Ian Robert Smith walks a lofty se­ries of scenic routes in south­west Crete

The Weekend Australian - Travel - - Travel -

EAST of Pa­le­o­chora, in south­west Crete, the Levka Ori, or white moun­tains, bunch like an evil in­ten­tion. Part of the high cen­tral chain that bi­sects the is­land, they fall sheer, in skirts of grey lime­stone, to a dra­matic and road­less sec­tion of the south coast. At their heart lies Sphakia, a re­gion once famed for the law­less­ness of its in­hab­i­tants: high-booted, sashed and os­ten­ta­tiously mous­ta­chioed fel­lows armed to the teeth. In for­mer ages, de­prived of for­eign op­pres­sors to fight — pri­mar­ily Venetians, Turks and, dur­ing World War II, Ger­mans — they hap­pily fought each other.

While the Sphakiots have mel­lowed a bit th­ese days, the Levka Ori re­main a chal­lenge to trekkers: lonely, bar­ren, snow-capped un­til June and es­sen­tially dan­ger­ous un­less one is familiar with the ter­ri­tory. Yet split­ting the mas­sif are nu­mer­ous gorges: vast, steep-sided seams that any­one who is in rea­son­able shape may tackle.

The Sa­maria gorge is the most fa­mous and be­comes over­run in sea­son. Oth­ers are just as spec­tac­u­lar but far less fre­quented. On a bright spring morn­ing, I leave Pa­le­o­chora in­tend­ing to ne­go­ti­ate the moun­tains on foot via the gorges. Out­side town I en­counter the E4 foot­path; part of a pan-Euro­pean net­work, the­o­ret­i­cally the E4 crosses the is­land, al­though re­ports sug­gest its qual­ity fluc­tu­ates. Here the way runs true as I tra­verse a wildly beau­ti­ful coast­line fol­low­ing black and yel­low flashes daubed on rocks and trees and the odd metal sign con­sci­en­tiously per­fo­rated by buck­shot. Crim­son pop­pies dap­ple the land­scape and the air reeks of salt un­der­scored by hints of sun-dried oregano and sage. Fi­nally the track lifts me, ar­du­ously, to an up­land plateau where a view opens of moun­tains tilt­ing into the Libyan sea and the is­land of Gav­dos, Europe’s most southerly in­hab­ited point, lean­ing mist­ily to­ward Africa.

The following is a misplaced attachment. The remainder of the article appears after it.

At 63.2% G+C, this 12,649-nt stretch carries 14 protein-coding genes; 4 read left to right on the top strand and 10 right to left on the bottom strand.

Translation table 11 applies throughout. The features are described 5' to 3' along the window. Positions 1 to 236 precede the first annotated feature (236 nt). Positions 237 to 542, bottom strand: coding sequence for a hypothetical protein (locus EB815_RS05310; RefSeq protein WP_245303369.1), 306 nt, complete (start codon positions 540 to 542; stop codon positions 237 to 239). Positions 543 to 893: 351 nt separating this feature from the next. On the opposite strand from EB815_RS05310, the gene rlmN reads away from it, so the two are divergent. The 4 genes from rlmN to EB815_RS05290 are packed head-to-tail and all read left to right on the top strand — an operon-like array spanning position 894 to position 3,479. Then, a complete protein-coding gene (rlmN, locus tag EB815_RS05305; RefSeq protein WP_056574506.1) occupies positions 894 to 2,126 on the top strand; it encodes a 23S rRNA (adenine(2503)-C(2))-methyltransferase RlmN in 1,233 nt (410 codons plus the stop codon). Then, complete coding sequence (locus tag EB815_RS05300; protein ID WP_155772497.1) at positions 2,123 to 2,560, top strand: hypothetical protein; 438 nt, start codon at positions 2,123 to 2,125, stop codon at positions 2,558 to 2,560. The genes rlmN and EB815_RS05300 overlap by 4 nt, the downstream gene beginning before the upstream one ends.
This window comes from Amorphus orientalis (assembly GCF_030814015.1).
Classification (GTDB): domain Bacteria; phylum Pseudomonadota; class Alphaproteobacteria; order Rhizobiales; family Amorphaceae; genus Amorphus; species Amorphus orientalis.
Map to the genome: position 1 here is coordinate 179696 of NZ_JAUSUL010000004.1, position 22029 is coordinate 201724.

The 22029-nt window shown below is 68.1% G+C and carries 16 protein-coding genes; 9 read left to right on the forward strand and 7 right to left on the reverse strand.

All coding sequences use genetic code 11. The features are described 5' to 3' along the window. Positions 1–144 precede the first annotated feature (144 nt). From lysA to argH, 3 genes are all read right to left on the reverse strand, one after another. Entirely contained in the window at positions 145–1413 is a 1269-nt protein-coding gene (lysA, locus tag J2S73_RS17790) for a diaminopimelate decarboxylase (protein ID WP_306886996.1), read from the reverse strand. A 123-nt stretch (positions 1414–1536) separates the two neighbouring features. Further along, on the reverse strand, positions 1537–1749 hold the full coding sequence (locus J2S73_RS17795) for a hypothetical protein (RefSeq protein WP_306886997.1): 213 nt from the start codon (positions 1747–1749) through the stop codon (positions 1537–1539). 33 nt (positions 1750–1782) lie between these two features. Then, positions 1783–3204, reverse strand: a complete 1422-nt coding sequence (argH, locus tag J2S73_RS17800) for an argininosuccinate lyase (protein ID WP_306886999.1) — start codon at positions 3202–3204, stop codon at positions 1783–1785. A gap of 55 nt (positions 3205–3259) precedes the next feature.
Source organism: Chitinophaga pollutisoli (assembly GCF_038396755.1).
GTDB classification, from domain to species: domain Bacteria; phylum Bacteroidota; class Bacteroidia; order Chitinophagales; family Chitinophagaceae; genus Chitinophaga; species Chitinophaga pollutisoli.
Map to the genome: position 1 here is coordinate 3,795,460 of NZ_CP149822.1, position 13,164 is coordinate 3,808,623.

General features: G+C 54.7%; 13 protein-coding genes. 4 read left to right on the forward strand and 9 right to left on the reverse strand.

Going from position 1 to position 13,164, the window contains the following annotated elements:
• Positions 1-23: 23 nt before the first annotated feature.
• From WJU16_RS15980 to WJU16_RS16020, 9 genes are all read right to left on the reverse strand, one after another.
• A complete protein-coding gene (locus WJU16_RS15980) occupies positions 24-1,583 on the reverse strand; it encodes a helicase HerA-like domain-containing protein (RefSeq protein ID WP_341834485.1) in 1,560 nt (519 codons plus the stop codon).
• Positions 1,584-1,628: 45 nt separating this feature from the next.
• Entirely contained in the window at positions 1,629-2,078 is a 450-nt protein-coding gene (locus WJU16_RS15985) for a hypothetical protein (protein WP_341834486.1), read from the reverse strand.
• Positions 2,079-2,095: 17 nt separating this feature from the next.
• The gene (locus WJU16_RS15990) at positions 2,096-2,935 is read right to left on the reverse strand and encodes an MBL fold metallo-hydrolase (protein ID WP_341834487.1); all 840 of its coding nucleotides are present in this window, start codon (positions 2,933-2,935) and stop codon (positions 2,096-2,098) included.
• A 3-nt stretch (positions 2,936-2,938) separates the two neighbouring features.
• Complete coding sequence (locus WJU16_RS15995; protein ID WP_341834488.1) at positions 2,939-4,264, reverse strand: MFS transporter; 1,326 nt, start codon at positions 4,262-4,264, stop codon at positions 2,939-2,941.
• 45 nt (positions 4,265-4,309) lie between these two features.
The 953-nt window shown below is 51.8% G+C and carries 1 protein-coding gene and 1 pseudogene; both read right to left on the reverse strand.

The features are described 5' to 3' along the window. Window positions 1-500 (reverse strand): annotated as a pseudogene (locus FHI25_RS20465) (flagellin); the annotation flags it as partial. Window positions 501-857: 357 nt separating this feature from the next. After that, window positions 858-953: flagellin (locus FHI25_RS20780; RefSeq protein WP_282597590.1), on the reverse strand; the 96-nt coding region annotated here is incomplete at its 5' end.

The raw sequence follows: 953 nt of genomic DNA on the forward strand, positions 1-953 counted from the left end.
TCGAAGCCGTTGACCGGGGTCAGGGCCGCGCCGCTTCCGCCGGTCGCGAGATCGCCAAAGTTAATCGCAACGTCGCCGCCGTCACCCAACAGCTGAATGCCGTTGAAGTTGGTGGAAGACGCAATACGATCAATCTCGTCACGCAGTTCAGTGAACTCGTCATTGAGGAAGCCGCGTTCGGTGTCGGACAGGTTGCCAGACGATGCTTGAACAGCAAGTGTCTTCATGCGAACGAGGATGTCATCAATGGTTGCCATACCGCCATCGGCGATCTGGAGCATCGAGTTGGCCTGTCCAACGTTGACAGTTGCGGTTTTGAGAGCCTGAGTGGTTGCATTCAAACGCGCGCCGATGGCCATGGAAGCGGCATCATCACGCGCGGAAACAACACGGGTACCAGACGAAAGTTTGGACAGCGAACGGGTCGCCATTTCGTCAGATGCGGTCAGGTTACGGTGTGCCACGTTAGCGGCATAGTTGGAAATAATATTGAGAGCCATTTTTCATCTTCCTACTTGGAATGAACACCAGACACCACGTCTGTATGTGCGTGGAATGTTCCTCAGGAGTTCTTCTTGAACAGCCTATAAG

Across the plateau I drop into a lonely val­ley where the ru­ins of an­cient Lis­sos slum­ber amid green­ery. Wild flow­ers — spiny broom, cis­tus, lupins, cy­cla­men, hy­acinths and chamomile — paint the hill­sides and I de­scend past rows of vaulted Ro­man tombs, sited like con­do­mini­ums on seaward-fac­ing ter­races, into a dap­pled glade en­closed by high cliffs.

Lis­sos was a Greco-Ro­man set­tle­ment renowned in an­tiq­uity for its sanc­tu­ary of As­cle­pius, the god of heal­ing; an im­pres­sive tem­ple en­clo­sure — a few cour­ses of ash­lar ma­sonry en­clos­ing a floor of peb­ble mo­saic — oc­cu­pies a knoll, while ex­ten­sive foun­da­tions and a pair of Byzan­tine-era chapels can be dis­cerned among the trees. It’s a de­light­ful spot that is ap­par­ently vis­ited by boats from Souyia, al­though the only peo­ple I meet are a French walk­ing group, in a clear­ing, wash­ing down gourmet sand­wiches with tum­blers of wine. My hearty ‘‘ Bon­jour!’’ con­ceals des­per­ate envy; trekking past the Panayia chapel to a se­cluded peb­ble cove, I con­sole my­self with a swim and a can of beans.

Dusk is fall­ing when I reach Souyia, a friendly back­wa­ter crouched be­neath moun­tains on a long swath of beach. Wa­ter­front ta­bles cater to the evening ouzo-drink­ing crowd. In the ram­shackle main street I meet Gior­gios, a pranc­ing bear of a man whose bud­get lodg­ings boast cracked walls, a shat­tered mir­ror and spi­fli­cated mat­tress. Pos­si­bly it’s the retsina but I sleep well any­way and, early next morn­ing, em­bark on the Ayia Irene gorge, which be­gins in the foothills a few kilo­me­tres be­hind town.